Early Reading at Hillside
Early reading at Hillside Primary School is centred on the exploration of quality texts which engage and inspire our children. Reading for pleasure is at the heart of all that we do at Hillside and this begins as soon as the children enter the EYFS. We recognise that the early years of a child’s life are crucial and the experiences that we offer the children in the EYFS and KS1 are fundamental in laying the foundations for future reading success. Our EYFS curriculum mirrors that of the rest of the school and all learning is focused upon a high quality text that is chosen to support wider learning. Within the EYFS, continuous provision will build upon the experiences and content of the chosen text and this fully immerses the children in their learning ensuring all areas of learning are purposeful and relevant.
Reading interest is sparked in our children from day one and we ignite this through the use of class libraries, mystery readers, daily reading, initiatives to encourage regular reading and celebrations of authors to name a few.
Daily discreet phonics lessons are taught with the philosophy that no child is left behind. We believe in swift intervention during the lesson, with some children receiving more one to one time with the class teacher when other children are applying independently. In some circumstances, children will need additional support within a small group or individual intervention on the same day and this ensures that children are ready to move on to the next stage of their learning during the following day rather than them developing gaps within their learning. In some circumstances, there will be a small group of children (usually no more than two or three children) that will require small group phonics teaching. This will be delivered by an experienced member of staff using the same scheme, resources, mnemonics and teaching cycle to ensure consistency. At Hillside, we use the Twinkl Phonics Scheme in school which is a fun and interactive way to support children in learning how to read and write. To promote high quality phonic teaching at Hillside we use a variety of strategies and resources including:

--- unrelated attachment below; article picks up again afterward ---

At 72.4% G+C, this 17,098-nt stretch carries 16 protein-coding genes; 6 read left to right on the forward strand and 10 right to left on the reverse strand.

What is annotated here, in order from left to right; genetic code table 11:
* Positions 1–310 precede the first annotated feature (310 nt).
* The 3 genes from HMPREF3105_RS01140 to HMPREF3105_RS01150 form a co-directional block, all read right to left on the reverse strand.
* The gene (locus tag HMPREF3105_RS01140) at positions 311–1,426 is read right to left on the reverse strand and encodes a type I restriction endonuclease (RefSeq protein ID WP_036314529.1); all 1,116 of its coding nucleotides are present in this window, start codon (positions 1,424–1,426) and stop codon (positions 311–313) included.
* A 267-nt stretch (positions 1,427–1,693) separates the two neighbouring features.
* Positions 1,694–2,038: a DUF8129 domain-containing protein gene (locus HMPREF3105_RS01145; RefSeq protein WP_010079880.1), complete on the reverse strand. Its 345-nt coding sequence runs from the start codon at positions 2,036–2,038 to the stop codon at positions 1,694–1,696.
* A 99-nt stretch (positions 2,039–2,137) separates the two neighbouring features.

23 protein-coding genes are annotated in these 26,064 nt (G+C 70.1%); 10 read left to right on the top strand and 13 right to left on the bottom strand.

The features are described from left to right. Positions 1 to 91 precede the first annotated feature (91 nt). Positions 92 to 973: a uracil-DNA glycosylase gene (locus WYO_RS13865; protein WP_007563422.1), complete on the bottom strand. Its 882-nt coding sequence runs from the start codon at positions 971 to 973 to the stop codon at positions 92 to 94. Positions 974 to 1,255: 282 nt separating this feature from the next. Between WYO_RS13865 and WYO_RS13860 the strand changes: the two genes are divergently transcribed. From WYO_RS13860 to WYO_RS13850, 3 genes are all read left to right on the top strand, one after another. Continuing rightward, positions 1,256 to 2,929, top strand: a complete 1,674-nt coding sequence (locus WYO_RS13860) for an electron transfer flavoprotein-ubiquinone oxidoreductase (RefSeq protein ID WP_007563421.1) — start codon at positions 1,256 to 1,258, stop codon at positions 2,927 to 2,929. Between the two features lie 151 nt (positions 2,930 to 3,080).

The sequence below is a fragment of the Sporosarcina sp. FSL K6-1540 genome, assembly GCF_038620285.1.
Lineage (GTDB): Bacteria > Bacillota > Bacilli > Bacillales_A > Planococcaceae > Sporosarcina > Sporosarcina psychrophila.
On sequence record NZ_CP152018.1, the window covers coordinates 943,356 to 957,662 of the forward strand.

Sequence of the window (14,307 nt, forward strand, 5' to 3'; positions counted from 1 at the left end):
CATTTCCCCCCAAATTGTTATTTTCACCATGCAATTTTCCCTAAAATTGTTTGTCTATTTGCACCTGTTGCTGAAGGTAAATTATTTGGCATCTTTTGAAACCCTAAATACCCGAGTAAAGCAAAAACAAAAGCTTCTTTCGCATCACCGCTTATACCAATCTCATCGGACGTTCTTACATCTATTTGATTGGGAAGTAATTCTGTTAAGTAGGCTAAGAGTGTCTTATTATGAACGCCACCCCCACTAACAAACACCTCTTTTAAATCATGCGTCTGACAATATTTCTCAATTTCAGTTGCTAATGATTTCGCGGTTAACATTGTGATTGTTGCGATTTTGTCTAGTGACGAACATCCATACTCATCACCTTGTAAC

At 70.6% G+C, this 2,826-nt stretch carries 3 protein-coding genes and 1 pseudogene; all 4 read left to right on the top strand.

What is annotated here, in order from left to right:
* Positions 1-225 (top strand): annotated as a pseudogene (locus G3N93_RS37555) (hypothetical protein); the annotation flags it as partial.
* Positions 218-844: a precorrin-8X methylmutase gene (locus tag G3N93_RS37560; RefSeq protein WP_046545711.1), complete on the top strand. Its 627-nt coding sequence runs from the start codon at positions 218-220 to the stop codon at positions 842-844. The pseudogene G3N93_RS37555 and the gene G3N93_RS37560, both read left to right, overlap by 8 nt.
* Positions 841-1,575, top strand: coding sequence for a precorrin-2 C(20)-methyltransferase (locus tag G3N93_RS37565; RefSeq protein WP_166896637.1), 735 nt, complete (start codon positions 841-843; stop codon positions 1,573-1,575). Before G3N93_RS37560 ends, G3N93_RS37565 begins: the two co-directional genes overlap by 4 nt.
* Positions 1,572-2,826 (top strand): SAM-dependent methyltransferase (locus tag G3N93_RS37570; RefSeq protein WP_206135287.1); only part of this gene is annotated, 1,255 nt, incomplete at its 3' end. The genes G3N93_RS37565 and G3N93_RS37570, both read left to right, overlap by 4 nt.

- Quality daily phonics lessons that last between 20-25 minutes.
- Careful differentiation within the whole class session for all ability groups, addressing the needs of children with special educational needs, including more able children, based on ongoing formative assessment and teacher judgement.
- Well planned interactive lessons, delivered at a brisk pace, that keep children engaged and focused.
- Opportunities to reinforce and apply acquired phonic knowledge and skills across the curriculum.
- Additional decodable reading books for children to apply their phonic knowledge in phases 2-5 continuing in to the reading scheme in KS2 to ensure children have grasped the basis of reading.
- A CPD programme that ensures all staff’s phonic knowledge is secure and they are fully trained in the Twinkl phonics way of teaching and have full fidelity to the scheme.
The Importance of Phonics
Teaching children to read is an essential part of their learning. Reading is a skill that helps to develop vocabulary and improve understanding of words. Phonics plays a major role in this process. In synthetic phonics lessons at Hillside, children learn the relationship between letters and sounds. Our teaching helps them to recognise the sounds each letter makes and how putting them together enables them to read. It also helps with spelling as they learn how to break up words into sounds in order to spell them. The idea that surrounds synthetic phonics is that once they are comfortable with the letters and sounds that make up words, children should even be able to read ‘nonsense’ words that don’t actually exist in the English language. This links to the phonics screening check that takes place in Year 1. The phonics screening check is an informal test that our children complete. During the test, which is designed to test their ability to decode words using their phonics knowledge, children will be required to read a mixture of forty real and nonsense words. It’s a crucial assessment as it shows how well their reading and phonics skills are developing.